Course Title: Digital Criminology: Crime and Justice in Digital Society

Part A: Course Overview

Course Title: Digital Criminology: Crime and Justice in Digital Society

Credit Points: 12.00


Course Code

Campus

Career

School

Learning Mode

Teaching Period(s)

INTE2079

City Campus

Undergraduate

365H Global, Urban and Social Studies

Face-to-Face

Sem 2 2006,
Sem 2 2007,
Sem 1 2009,
Sem 1 2010,
Sem 1 2011,
Sem 1 2015

INTE2079

City Campus

Undergraduate

365H Global, Urban and Social Studies

Face-to-Face or Internet

Sem 2 2008,
Sem 1 2012,
Sem 1 2013,
Sem 1 2014,
Sem 1 2016

INTE2400

City Campus

Postgraduate

365H Global, Urban and Social Studies

Face-to-Face or Internet

Sem 1 2014

Course Coordinator: Dr Anastasia Powell

Course Coordinator Phone: +61 3 9925 3566

Course Coordinator Email: anastasia.powell@rmit.edu.au

Course Coordinator Location: 37.4.07

Course Coordinator Availability: by appointment


Pre-requisite Courses and Assumed Knowledge and Capabilities

None


Course Description

In this course, you will learn about the impact of information and communications technology, the range of criminal activity associated with digital technologies, as well as the problems, issues and responses available to criminal justice and other regulatory agencies. You will consider the range of criminal activity associated with computing and the digital environment and the issues and challenges faced by criminal justice agencies in responding to this criminal activity. You will be introduced to a range of major criminological issues allied with technology and some of their related political, theoretical and societal issues.
 


Objectives/Learning Outcomes/Capability Development

On successful completion of the course, you will be able to:

  • Critically analyse, synthesise and reflect on the impact of communications technologies on crime and justice;
  • Identify and describe the application of criminal and evidentiary law to crimes committed in the digital environment;
  • Apply logical, critical and creative thinking to emerging problems associated with law enforcement involving computer crime as well as the various national and international responses to it;
  • Communicate effectively in a written format, drawing on criminological and legal research into cybercrimes.


In this course, you will develop the following program learning outcomes:

  • Critically analyse, synthesise and reflect on key concepts and contemporary issues within Criminology in local and international contexts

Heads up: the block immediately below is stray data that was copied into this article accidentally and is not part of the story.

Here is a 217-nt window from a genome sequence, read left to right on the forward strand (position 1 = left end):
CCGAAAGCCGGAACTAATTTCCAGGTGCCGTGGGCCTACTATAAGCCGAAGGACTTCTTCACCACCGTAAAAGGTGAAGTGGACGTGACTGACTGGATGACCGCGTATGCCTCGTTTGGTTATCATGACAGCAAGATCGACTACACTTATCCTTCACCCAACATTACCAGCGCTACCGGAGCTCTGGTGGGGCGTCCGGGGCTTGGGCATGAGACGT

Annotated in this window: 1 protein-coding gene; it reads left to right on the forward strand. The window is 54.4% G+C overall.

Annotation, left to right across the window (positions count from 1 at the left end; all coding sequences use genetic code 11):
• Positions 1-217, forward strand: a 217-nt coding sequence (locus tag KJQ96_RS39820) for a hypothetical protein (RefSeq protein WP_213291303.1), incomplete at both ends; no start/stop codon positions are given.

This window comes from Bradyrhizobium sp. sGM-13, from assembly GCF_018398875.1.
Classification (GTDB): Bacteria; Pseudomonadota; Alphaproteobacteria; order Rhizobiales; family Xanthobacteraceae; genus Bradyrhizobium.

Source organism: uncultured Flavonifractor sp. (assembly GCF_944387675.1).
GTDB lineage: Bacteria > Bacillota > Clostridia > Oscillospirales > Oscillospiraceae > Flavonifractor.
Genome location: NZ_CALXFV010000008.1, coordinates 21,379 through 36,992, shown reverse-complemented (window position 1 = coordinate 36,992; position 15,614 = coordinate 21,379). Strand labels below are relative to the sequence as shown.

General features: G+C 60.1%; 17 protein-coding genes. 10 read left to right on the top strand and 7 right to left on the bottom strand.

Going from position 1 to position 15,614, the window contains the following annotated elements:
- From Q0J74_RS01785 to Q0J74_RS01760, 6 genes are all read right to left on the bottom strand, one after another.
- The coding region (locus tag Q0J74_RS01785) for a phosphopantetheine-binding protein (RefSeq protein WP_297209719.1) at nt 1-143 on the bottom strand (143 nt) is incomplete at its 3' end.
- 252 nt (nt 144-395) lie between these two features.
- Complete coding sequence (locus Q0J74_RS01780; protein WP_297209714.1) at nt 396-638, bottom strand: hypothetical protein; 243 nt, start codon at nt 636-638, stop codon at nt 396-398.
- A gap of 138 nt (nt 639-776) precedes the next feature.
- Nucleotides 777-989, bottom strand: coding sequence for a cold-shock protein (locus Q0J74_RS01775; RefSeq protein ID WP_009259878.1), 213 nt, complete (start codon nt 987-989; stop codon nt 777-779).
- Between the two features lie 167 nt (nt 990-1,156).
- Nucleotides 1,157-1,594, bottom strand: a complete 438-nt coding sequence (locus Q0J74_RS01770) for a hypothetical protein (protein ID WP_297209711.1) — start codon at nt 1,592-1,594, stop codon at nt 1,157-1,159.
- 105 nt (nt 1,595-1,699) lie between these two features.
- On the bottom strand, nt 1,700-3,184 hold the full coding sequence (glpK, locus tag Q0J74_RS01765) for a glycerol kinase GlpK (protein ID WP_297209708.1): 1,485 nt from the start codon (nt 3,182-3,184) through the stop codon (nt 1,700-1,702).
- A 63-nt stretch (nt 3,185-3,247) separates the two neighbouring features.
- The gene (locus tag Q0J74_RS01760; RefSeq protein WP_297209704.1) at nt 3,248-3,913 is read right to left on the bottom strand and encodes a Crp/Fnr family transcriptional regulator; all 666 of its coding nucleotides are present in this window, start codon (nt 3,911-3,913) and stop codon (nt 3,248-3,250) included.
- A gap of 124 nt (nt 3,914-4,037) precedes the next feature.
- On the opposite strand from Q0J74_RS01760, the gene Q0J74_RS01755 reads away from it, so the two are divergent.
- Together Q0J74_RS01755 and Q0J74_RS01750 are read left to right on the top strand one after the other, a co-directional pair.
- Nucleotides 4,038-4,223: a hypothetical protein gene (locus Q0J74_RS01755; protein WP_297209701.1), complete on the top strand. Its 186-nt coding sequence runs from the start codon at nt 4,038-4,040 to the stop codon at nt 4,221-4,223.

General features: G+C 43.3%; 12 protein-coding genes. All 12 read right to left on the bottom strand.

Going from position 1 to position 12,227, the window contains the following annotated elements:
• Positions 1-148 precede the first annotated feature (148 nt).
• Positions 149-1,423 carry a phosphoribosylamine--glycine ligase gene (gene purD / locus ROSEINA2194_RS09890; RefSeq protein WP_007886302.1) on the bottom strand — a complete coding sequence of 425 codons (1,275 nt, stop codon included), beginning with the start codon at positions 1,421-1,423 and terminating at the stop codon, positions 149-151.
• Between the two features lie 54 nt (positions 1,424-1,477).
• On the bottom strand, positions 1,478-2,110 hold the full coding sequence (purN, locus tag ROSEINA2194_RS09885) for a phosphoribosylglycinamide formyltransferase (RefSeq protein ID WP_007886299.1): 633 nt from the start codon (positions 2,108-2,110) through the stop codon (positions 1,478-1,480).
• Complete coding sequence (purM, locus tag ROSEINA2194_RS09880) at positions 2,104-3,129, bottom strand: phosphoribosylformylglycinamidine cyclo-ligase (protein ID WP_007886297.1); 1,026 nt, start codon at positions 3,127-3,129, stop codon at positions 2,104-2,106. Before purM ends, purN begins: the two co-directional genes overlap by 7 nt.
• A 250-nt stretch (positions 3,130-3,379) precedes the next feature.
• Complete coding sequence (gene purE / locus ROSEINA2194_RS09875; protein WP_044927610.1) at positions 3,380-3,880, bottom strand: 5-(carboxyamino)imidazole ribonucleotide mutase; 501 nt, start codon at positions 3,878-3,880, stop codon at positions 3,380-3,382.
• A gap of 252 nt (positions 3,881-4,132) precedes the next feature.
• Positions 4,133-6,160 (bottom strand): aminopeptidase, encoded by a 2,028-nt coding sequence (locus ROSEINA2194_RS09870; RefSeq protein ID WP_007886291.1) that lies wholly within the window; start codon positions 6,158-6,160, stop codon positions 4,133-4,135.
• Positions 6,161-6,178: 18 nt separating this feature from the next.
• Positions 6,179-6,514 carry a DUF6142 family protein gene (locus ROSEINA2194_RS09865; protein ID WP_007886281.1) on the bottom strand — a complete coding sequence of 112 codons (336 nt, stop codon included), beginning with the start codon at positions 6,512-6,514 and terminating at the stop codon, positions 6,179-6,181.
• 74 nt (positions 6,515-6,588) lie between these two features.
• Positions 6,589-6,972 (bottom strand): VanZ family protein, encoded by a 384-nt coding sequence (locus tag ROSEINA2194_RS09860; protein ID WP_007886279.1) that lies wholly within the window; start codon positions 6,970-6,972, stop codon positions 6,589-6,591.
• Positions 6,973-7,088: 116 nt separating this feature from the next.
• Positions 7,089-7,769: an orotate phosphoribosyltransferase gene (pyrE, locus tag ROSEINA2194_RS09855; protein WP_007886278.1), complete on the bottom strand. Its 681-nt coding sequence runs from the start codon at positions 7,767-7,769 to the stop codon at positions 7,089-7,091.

• Apply logical, critical and creative thinking to effectively solve a range of Criminological problems or issues associated with crime management and the justice system
  • Communicate effectively using appropriate formats, media and styles to diverse audiences in Criminology and the criminal justice sector


Overview of Learning Activities

This course may be offered either fully online or as face to face classes.

Online Delivery: There are no face-to-face classes associated with this form of learning however academic staff are available should assistance be required. The course is modularised with critical learning delivered through online reading/research and online discussion forums

Face to Face Delivery: A combination of online and face-to-face activities will feature in this form of learning, which may include online lecture delivery and face-to-face seminars.
 


Overview of Learning Resources

RMIT will provide you with resources and tools for learning in this course through our online systems. Prescribed readings are provided electronically as well as a range of recommended readings and multi-media material.


Overview of Assessment

You will be assessed on how well you meet the learning outcomes of this course and on your development against the program capabilities. Assessment may include online quizzes, academic skills exercises, presentations, reports, essays, and collaborative problem solving. Feedback will be given on all assessment tasks.

  • If you have a long term medical condition and/or disability it may be possible to negotiate to vary aspects of the learning or assessment methods. You can contact the program coordinator or the Disability Liaison Unit if you would like to find out more.
  • A student charter http://www.rmit.edu.au/about/studentcharter summarises your responsibilities as an RMIT student as well as those of your teachers.
  • Your course assessment conforms to RMIT assessment principles, regulations, policies, procedures and instructions which are available for review online: http://www.rmit.edu.au/policies/academic#assessment